Christa, taking a look at pension expense and kind of where the equity markets are today and interest rates, can you give us a view what you think the pension expense is going to look like in 2010 assuming where we are today.

Christa Davies

Brian, the first thing I'd say is we obviously officially measure our pension liability at the end of each year so that will be December 31, 2009. So it's difficult to give an official measurement until we go through that process. What I would say is whilst we've seen an improvement in the equities market as you described, that's been more than offset by decline in corporate credit spreads, which has decreased the discount rate. So we would anticipate pension expense largely in line at this stage, but very difficult to tell until we go through that official measurement process.

Brian Meredith – UBS

On share buyback, you've got a pretty good cash position right now and fourth quarter is typically pretty strong with respect to cash flow. Should we expect that the amount that you bought back this quarter is probably kind of a minimum amount?

Christa Davies

I guess what I would is we definitely believe in the business and its long-term growth prospect, which is why we bought back $125 million in the quarter. We obviously have a very strong balance sheet with excellent liquidity and cash flow generation and $605 million of share repurchase authorization. We are going to be prudent in terms of our cash flow management given the uncertain economic environment in which we operate today.

Brian Meredith – UBS

Greg, can you give us your current thoughts on the commission situation as well as transparency and what you think about that?

Greg Case

First, as you think about relates a bit to the question on just overall remuneration. For us, remember on the contingent commission question specifically, Gallagher got the approval that everyone saw from the state of Illinois, Illinois Attorney General. And remind everybody that we actually have a set of settlement agreements that actually go well beyond Illinois to Connecticut, New York, Florida, etc., and many, many others. And we will want to understand that situation and have it evolve. But we really want to put contingent commissions in context.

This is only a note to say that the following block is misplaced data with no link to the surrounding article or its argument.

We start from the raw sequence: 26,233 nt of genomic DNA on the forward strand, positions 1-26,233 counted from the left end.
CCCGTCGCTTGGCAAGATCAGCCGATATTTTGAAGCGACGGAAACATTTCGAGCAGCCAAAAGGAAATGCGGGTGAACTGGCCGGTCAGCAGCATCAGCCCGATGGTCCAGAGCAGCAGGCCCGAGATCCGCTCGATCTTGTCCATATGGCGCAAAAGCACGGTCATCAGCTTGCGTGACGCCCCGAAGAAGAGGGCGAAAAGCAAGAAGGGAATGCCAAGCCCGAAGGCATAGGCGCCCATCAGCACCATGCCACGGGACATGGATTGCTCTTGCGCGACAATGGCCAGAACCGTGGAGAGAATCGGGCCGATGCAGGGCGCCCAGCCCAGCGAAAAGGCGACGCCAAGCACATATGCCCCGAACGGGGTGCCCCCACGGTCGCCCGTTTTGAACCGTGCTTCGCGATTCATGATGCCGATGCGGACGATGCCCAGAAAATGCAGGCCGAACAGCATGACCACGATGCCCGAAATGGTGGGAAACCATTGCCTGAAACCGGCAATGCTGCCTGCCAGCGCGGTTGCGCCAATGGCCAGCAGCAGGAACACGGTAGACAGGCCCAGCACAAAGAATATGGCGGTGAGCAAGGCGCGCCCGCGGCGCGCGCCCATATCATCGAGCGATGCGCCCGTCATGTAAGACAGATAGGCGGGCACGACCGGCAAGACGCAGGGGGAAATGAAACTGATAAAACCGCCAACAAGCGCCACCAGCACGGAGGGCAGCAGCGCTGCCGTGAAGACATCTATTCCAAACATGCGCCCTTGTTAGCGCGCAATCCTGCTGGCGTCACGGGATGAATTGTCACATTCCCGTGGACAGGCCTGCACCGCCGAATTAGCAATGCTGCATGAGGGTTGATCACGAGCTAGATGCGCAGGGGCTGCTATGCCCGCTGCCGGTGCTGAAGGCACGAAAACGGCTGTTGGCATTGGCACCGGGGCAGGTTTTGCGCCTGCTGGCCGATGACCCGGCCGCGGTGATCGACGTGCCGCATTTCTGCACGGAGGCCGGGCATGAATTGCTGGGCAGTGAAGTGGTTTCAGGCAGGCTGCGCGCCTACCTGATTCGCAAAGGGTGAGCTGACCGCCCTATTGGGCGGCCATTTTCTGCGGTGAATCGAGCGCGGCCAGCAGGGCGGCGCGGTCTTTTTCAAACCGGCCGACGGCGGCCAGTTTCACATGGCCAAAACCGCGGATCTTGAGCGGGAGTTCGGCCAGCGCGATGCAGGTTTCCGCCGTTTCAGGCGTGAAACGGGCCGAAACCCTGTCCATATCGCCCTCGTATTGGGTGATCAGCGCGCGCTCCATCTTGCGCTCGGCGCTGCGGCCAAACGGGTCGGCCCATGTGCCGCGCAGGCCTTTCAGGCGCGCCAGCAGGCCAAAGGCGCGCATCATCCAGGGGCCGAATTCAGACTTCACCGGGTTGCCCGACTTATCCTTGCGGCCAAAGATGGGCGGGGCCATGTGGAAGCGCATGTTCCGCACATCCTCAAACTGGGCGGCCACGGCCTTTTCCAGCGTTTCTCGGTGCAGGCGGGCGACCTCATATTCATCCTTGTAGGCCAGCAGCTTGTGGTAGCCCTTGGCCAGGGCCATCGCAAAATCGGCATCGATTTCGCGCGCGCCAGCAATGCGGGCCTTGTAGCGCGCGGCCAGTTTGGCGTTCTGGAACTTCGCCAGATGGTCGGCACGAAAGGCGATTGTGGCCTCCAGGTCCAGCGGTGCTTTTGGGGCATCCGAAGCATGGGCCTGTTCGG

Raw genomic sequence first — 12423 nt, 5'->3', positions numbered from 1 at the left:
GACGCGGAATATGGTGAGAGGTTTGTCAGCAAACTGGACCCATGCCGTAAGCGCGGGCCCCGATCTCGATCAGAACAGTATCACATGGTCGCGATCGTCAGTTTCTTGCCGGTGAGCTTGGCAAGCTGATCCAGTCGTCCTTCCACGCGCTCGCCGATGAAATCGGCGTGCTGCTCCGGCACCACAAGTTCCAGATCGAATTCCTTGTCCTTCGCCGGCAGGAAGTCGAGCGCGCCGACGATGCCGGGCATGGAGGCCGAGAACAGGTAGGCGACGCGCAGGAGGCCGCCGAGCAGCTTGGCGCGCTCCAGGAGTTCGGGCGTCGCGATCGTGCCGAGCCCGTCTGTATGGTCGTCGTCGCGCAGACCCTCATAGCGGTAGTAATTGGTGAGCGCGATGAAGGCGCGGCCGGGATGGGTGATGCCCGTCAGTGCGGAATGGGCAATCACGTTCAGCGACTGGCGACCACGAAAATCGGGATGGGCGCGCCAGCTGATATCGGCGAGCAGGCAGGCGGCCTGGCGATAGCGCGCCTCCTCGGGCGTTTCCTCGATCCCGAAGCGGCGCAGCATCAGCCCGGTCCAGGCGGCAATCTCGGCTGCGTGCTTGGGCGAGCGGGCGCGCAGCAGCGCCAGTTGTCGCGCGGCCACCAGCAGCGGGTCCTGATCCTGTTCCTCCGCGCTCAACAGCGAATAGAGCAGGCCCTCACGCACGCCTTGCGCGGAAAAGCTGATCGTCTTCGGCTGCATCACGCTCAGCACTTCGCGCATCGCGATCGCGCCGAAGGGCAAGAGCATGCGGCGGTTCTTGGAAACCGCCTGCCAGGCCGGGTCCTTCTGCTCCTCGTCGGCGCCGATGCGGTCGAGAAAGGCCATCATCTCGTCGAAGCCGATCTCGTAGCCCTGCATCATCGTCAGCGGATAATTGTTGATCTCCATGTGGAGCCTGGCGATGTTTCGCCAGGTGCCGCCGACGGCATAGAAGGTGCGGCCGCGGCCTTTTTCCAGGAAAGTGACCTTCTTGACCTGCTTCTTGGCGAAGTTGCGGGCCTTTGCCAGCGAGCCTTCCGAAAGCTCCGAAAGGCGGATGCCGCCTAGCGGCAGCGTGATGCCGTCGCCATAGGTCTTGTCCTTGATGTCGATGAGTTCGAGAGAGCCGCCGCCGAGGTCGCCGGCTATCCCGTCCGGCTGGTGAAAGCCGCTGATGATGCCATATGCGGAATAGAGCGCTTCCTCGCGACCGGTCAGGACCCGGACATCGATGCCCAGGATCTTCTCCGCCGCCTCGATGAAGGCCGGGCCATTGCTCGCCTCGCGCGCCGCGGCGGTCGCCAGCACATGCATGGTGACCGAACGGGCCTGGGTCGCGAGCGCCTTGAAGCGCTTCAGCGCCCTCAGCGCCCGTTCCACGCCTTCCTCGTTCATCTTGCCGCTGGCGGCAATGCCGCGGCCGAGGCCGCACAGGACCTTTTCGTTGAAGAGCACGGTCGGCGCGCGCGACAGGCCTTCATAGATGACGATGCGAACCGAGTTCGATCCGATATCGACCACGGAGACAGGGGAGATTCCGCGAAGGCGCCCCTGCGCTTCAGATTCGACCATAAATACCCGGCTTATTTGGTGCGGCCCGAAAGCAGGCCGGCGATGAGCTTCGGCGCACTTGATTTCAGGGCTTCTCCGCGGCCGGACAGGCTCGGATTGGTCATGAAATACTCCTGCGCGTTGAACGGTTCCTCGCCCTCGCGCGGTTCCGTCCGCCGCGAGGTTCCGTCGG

For us, they are a very, very small part of what is an overall very, very important picture called how we get remunerated. And for us, Brian, it's really going to be about value for price. And that we've put in place over the last three or four years a whole range of things that we believe are going to both help us get remunerated in a fair way and that's reinforced through the work we've done with GRIP, the work we've done with the Global Risk Insight Platform, the work we've done as we've really understood the flows around our business on a global basis.

So a whole range of things we've done that we believe are actually quite compelling from the standpoint of us getting a fair remuneration. But the absolute, most important part of this whole process for us has been full transparency and making sure clients understand exactly what they get and what they're paying for it. And then they can judge, they can judge themselves, do I like that tradeoffs. And by the way, then they can compare the tradeoffs.

The concern we continue to have is we operate in a world that's not transparent. In how many situations, how many industries around the world do you have a scenario in which clients actually don't know sometimes what they actually pay for the business or for the work that's done? It really just doesn't seem fair to the industry that we're in, to our clients because by the way, this is not about Aon about us, it's about our clients.

So for us the absolutely primary, primary item we want to make sure is in place is full transparency for our clients. And against that we should all live and die, live and die with the value that we provide them in a very, very transparent way.

Brian Meredith – UBS

Greg, you talked a little bit about certain areas that you're being to see some strength in, I guess in the consulting areas. Obviously, there's a decent amount of lead time when you put together a program for companies in the insurance area. Kind of what are you seeing? What are companies saying right now about the economic outlook and the exposures and stuff going forward?

Greg Case

Well, we have seen in certain pockets, Brian, as we've said before, light at the end of the tunnel in certain places. There is slight improvement in the U.S. and we see slight improvements – actually, we're just back from Beijing, Singapore and Tokyo and some improvements across Asia and things that are going on there. Also back from Latin America and we saw in Rio strong opportunities as Brazil begins to open up.

So there are lights everywhere, but there is still a lot of overhang. Particularly in Europe, when you look at the overall economies of Europe and the pressure that they're under right now and in the U.K. So I'm really not trying to hedge. We're preparing for a tough economic environment, a tough set of headwinds in 2010 through which, by the way, we still must and have to deliver. But we're seeing some movement. I would say people are talking about positive outcomes now instead of further negative outcomes, which we think is a very good sign.

Operator

Your next question comes from Jay Gelb – Barclays Capital.

Jay Gelb – Barclays Capital

On contingent commissions, if Aon is allowed to collect them again, how much would that translate to in revenue, potentially?

Greg Case